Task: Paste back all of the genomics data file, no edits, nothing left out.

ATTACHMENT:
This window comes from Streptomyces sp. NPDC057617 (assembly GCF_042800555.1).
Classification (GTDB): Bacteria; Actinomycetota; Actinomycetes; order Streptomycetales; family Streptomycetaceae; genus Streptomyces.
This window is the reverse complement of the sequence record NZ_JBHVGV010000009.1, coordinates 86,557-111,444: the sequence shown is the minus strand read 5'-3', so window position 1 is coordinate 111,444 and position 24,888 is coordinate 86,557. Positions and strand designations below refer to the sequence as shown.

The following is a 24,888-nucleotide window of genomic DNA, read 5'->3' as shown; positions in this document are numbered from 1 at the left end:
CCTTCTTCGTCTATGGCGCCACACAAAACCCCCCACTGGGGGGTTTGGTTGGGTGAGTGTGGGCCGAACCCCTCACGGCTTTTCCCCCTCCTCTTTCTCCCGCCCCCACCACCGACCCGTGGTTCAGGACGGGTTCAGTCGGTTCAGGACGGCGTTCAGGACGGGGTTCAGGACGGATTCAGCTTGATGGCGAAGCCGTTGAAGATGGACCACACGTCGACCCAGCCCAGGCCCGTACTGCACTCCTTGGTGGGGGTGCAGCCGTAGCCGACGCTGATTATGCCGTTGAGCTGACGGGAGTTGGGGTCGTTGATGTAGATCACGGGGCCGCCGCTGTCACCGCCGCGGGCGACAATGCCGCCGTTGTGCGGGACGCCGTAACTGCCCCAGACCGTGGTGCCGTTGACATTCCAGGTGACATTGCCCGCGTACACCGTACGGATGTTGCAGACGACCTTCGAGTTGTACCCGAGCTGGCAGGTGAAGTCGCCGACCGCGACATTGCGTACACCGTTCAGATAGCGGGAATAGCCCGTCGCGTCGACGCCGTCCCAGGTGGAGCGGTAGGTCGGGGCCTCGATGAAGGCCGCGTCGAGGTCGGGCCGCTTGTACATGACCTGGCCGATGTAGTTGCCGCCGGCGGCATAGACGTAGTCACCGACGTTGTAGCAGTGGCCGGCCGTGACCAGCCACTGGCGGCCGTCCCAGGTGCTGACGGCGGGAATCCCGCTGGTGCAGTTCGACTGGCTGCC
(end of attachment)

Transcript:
This window comes from Streptomyces sp. NPDC057617 (assembly GCF_042800555.1).
Classification (GTDB): Bacteria; Actinomycetota; Actinomycetes; order Streptomycetales; family Streptomycetaceae; genus Streptomyces.
This window is the reverse complement of the sequence record NZ_JBHVGV010000009.1, coordinates 86,557-111,444: the sequence shown is the minus strand read 5'-3', so window position 1 is coordinate 111,444 and position 24,888 is coordinate 86,557. Positions and strand designations below refer to the sequence as shown.

The following is a 24,888-nucleotide window of genomic DNA, read 5'->3' as shown; positions in this document are numbered from 1 at the left end:
CCTTCTTCGTCTATGGCGCCACACAAAACCCCCCACTGGGGGGTTTGGTTGGGTGAGTGTGGGCCGAACCCCTCACGGCTTTTCCCCCTCCTCTTTCTCCCGCCCCCACCACCGACCCGTGGTTCAGGACGGGTTCAGTCGGTTCAGGACGGCGTTCAGGACGGGGTTCAGGACGGATTCAGCTTGATGGCGAAGCCGTTGAAGATGGACCACACGTCGACCCAGCCCAGGCCCGTACTGCACTCCTTGGTGGGGGTGCAGCCGTAGCCGACGCTGATTATGCCGTTGAGCTGACGGGAGTTGGGGTCGTTGATGTAGATCACGGGGCCGCCGCTGTCACCGCCGCGGGCGACAATGCCGCCGTTGTGCGGGACGCCGTAACTGCCCCAGACCGTGGTGCCGTTGACATTCCAGGTGACATTGCCCGCGTACACCGTACGGATGTTGCAGACGACCTTCGAGTTGTACCCGAGCTGGCAGGTGAAGTCGCCGACCGCGACATTGCGTACACCGTTCAGATAGCGGGAATAGCCCGTCGCGTCGACGCCGTCCCAGGTGGAGCGGTAGGTCGGGGCCTCGATGAAGGCCGCGTCGAGGTCGGGCCGCTTGTACATGACCTGGCCGATGTAGTTGCCGCCGGCGGCATAGACGTAGTCACCGACGTTGTAGCAGTGGCCGGCCGTGACCAGCCACTGGCGGCCGTCCCAGGTGCTGACGGCGGGAATCCCGCTGGTGCAGTTCGACTGGCTGCC